One outstanding question now: Will REvil return, or has the brand been burned? Notably, core administrator UNKN - aka Unknown - hasn't been seen or heard from since July, leading some members of REvil to say they suspect he might be dead.

"REvil as a brand is likely gone for good as affiliates and other threat actors would probably not want to collaborate with an operation that was reportedly compromised by law enforcement," says Brett Callow, a threat analyst at security firm Emsisoft. "Whether the individuals behind REvil are also gone for good is an entirely different matter. Unfortunately, it's not at all unlikely that they'll make a comeback under a new name."

Indeed, cybercrime operations that catch unwanted heat sometimes just rebrand, as DarkSide did by becoming BlackMatter.

REvil's Reputation Fades

REvil has faced increasingly hostile questioning on cybercrime forums since its reappearance in September, says Victoria Kivilevich, director of threat research at Israeli threat intelligence firm Kela. That has included "speculations about UNKN's fate, public clashes of the new representative with other threat actors, including LockBit's administrator, the announcement of recruiting affiliates on RAMP, and publication of six new victims on REvil's blog," she says.

"The most common reaction between threat actors was the prejudice against working with REvil again since they did not provide sufficient explanations about the Kaseya attack, the group's disappearance and reemergence, and - probably the most serious claim - the reason behind using the same infrastructure that could be compromised," she says. "Combined with news about a secret backdoor enabling REvil's creators to scam its affiliates, such discussions significantly disrupted REvil's reputation."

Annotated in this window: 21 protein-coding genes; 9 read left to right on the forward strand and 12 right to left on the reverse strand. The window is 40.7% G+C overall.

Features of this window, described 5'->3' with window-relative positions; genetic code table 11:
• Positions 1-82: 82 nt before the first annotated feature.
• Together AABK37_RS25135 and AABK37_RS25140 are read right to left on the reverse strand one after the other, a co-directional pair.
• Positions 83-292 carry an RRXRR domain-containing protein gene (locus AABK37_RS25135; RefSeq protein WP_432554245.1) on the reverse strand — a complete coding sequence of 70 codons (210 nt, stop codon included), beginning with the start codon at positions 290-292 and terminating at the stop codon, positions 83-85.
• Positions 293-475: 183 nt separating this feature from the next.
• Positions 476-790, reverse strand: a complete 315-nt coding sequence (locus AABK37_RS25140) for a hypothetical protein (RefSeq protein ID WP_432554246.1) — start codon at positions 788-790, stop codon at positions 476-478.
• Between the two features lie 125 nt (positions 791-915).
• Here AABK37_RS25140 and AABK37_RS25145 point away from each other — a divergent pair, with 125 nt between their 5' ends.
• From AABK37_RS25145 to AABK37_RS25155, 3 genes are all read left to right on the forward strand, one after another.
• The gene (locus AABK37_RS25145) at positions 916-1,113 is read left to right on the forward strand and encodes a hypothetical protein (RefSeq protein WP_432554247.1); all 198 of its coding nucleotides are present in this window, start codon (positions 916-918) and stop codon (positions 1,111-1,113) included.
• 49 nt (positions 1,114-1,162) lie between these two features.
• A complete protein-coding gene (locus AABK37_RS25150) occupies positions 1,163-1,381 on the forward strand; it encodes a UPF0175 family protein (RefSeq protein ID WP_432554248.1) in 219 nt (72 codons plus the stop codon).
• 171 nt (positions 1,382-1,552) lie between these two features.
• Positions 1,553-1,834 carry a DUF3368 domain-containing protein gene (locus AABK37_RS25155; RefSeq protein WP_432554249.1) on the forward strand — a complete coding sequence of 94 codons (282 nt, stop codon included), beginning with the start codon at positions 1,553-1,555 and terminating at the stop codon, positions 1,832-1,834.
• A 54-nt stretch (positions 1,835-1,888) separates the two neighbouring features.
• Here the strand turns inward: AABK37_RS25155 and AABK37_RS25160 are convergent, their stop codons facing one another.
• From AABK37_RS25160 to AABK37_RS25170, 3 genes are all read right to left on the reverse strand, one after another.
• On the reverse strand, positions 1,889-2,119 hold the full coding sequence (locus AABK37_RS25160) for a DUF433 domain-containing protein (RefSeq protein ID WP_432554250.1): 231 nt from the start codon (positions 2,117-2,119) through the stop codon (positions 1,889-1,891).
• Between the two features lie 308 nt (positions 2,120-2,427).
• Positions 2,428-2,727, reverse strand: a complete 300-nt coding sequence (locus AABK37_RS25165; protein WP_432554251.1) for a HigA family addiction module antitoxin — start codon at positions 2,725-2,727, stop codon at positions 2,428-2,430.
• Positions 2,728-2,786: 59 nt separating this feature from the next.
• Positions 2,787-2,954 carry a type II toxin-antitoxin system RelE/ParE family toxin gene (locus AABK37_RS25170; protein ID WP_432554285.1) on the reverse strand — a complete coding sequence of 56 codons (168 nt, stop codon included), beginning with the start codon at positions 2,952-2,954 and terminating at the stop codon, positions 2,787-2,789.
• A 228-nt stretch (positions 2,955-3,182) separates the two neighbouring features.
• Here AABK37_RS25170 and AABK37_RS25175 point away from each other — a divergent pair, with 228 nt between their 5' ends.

Leadership in Turmoil

The original configuration of REvil appeared to be five or six administrators, each with different roles - two focused on affiliates, two more on the back end, says John Fokker, the principal engineer and head of cyber investigations for Advanced Threat Research at McAfee Enterprise.

He notes that Unknown's disappearance - whereabouts still unknown - might explain why 0_neday was behind the attempt to restore REvil's Tor-based data leak site and payment portal. But 0_neday made a rookie mistake by failing to launch the site with a new private key, leading to a new .onion address that he could have announced via Pastebin or another free text-sharing site.

Chatter on the XSS cybercrime forum about 0_neday's botched attempt to restore REvil's Tor sites (Source: John Fokker, McAfee; click to enlarge)

REvil doesn't appear to be operating at full strength. Even so, key to disrupting the likes of REvil will be not just arresting administrators but also the affiliates that take the crypto-locking malware and use it to infect victims, Fokker says.